It was with these fault lines already widening that the city set to work designing what would soon become Pioneer Courthouse Square. One side — the one on which the “hippies” would find themselves — wanted an open, accessible public space there; the other — represented with great vigor and articulateness by City Councilor and later Mayor Frank Ivancie — wanted a giant atrium, access to which could be controlled and possibly even charged for, to keep transients, hippies, communist agitators, “sex bums” and other non-conforming people out.

The backers of open public space won this fight, obviously. But the way they did so was as audacious as it was clever. In 1980, following nine years of planning and wrangling, the Portland Development Commission launched an international design competition. A total of 162 entries came in, and Portland residents got to evaluate each in turn.

In the end, the winner was a local team, led by Willard Martin and featuring landscape architect J. Douglas Macy, historian Terrence O’Donnell, writer Spencer Gill, photographer Robert Reynolds and sculptor Lee Kelly.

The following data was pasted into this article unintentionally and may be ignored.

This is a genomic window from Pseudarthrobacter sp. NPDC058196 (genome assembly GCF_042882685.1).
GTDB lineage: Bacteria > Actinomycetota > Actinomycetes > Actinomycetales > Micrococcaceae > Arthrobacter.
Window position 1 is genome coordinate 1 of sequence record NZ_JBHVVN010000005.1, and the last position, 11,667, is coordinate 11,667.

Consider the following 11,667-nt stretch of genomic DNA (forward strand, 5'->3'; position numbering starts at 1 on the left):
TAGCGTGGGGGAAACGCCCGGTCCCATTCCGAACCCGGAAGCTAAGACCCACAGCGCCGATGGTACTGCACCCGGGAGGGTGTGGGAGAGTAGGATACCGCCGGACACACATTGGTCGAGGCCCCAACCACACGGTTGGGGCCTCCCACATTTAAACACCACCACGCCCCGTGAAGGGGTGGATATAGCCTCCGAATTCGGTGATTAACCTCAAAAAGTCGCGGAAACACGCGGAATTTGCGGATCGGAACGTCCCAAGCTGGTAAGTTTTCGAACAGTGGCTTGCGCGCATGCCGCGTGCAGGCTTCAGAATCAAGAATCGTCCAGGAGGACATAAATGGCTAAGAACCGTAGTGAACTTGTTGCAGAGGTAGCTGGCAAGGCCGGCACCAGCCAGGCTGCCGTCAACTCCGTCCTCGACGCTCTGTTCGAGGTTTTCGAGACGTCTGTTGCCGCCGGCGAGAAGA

A night scene in Pioneer Courthouse Square, during Christmas season in
2013, with the courthouse in the background. (Image: Visitor7/Wikimedia)

When this was announced, the “giant atrium” faction — still led by Ivancie, who was now the mayor — was very unhappy. They attempted, through parliamentary processes at City Hall, to reset the whole thing and have another shot at the atrium, but they quickly realized they were stuck. The design competition had tapped thousands of Portlanders, each of whom spent many hours helping arrive at a design that almost all of them liked. The suggestion that a few power brokers at City Hall might simply override their choice by fiat did not go over well.